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Land Investing Online

As many of you already know, land flipping can be an extremely lucrative investment strategy, but those who are just starting out assume that it requires significant upfront cash to buy land. 

However, what many people don’t know coming into this industry is that with the right approach and understanding of deal funding, anyone can buy & flip land without substantial financial resources.

What is deal funding?

Deal funding is a powerful tool that allows investors to 
leverage other people’s money to finance real estate transactions. 
Today, we are going to provide you with a 7 step process on how to utilize deal funding to buy land and close your first deal!

Whether you are a seasoned investor or fresh to the game, you’re not going to want to miss this!
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Engage & network with thousands of new and experienced investors, participate in weekly Deal Reviews, and more!

Step 1: Identify a Land Deal

The first step is to find a promising piece of land that you believe can be acquired under market price.
This involves scouting rural counties for distressed properties, vacant lots or properties with development potential.

Do your due diligence by using tools like The Land Portal or Google Earth Pro to confirm that the physical terrain is good for building.

Watch our video here to get an in-depth, step by step guide to finding top quality land for flipping.

land for sale

Step 2: Get the Property Under Contract

If you don’t know about our direct mail process, it’s the most effective way we target desirable counties and get leads. Learn about the proven process here!

Once you’ve identified a potential deal, you’ll negotiate with the seller and secure the land under a contract. This contract outlines the terms of the purchase, including the agreed-upon price and closing date.

Include any contingencies, such as financing or inspection clauses, that need to be met for the sale to proceed. The goal is to protect your interests by specifying penalties or conditions in case either party fails to meet their obligations.

Step 3: Find a Funder

How are you paying for this purchase?
This is where deal funding comes into play. There are many great resources for finding funders, such as our 
land flipping community.

Be sure you have completed your due diligence and be prepared to sell your land deal to the funder so they know it’s worth their investment. 

We recommend preparing a presentation that outlines the details of the land deal, the expected returns, and why it’s a worthwhile investment. Highlight the property’s potential value, market conditions, and your plan for flipping the land so your funder feels more confident.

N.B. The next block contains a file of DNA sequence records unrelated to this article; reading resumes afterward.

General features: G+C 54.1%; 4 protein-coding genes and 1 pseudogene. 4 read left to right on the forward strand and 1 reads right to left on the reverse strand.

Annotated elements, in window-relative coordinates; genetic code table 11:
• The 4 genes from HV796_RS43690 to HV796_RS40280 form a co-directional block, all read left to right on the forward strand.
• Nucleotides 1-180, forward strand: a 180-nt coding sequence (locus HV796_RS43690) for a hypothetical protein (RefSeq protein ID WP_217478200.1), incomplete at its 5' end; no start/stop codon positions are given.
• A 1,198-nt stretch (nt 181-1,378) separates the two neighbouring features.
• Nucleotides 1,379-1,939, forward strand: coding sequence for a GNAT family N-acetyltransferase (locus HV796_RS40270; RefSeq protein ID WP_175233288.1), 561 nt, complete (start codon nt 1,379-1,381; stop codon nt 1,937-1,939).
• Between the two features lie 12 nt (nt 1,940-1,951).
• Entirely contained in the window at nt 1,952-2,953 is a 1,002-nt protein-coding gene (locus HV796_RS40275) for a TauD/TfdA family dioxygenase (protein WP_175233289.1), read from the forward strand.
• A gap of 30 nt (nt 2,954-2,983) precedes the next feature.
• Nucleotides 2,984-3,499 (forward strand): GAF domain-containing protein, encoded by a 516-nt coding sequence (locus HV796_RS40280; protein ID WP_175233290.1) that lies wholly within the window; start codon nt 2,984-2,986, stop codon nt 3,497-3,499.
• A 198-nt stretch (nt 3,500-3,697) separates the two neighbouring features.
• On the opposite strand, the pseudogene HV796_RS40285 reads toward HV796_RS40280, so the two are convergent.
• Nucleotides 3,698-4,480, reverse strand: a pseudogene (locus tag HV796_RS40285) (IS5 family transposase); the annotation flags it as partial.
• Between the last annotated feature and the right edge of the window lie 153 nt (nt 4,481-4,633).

Building and nurturing these funder relationships is key to making money fast and growing in this industry.

Step 4: Title Company

Once funding is secured, the transaction is sent to a title company/real estate attorney to complete a title search and then legal ownership is transferred.

PRO-TIP: While this property is in “title search”, it is important to start getting drone images so you are prepared to sell asap.

Step 5: Sell the Property

The property is yours, now what? It’s time to sell! Upon the official acquisition of the property, plan to to list the property for sale on Facebook Marketplace, Craigslist, Land.com, and the MLS. 
Network with local real estate agents and investors who might have interested clients.

We have a great blueprint for building a top notch property listing. Check it out here!

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Step 6: Transfer of Title

Once you have secured a buyer, you will write up a sales contract and the transaction is sent to a title company/real estate attorney to complete a title search and legal ownership is then transferred to your buyer.  

Step 7: Payout

Per the terms that were setup by your deal funder, you will be paid based on the profit made in the sale!
This is also a good time to review your overall process, noting what worked well and what could be improved for future land deals.

By following these 7 steps, you can effectively utilize deal funding to flip land and minimize your financial risk while maximizing your potential returns!

Curious about buying land but don’t have the capital? 🤔

Bring us a great deal and we will fund it for you!
Fill out the form HERE to get started. Our team will review your deal and get back to you within 24 hours!

Listen to the Latest Podcast

View Transcript here

Dan: I don’t think there’s competition in this space and if there’s no competition, usually that means you can attack at a lower price, but that’s not the case here because they know the value of their land. It’s higher value. They know Austin, Texas exploded and they know they’re 25 minutes from there,

Ron: but I want you to still be able to target our acreage range that we typically look for where you might not be finding 20 acre lots, but two to seven acre lots.

Can be 150, 000. As you become more experienced, you have opportunity in these areas and can separate yourself from some competition.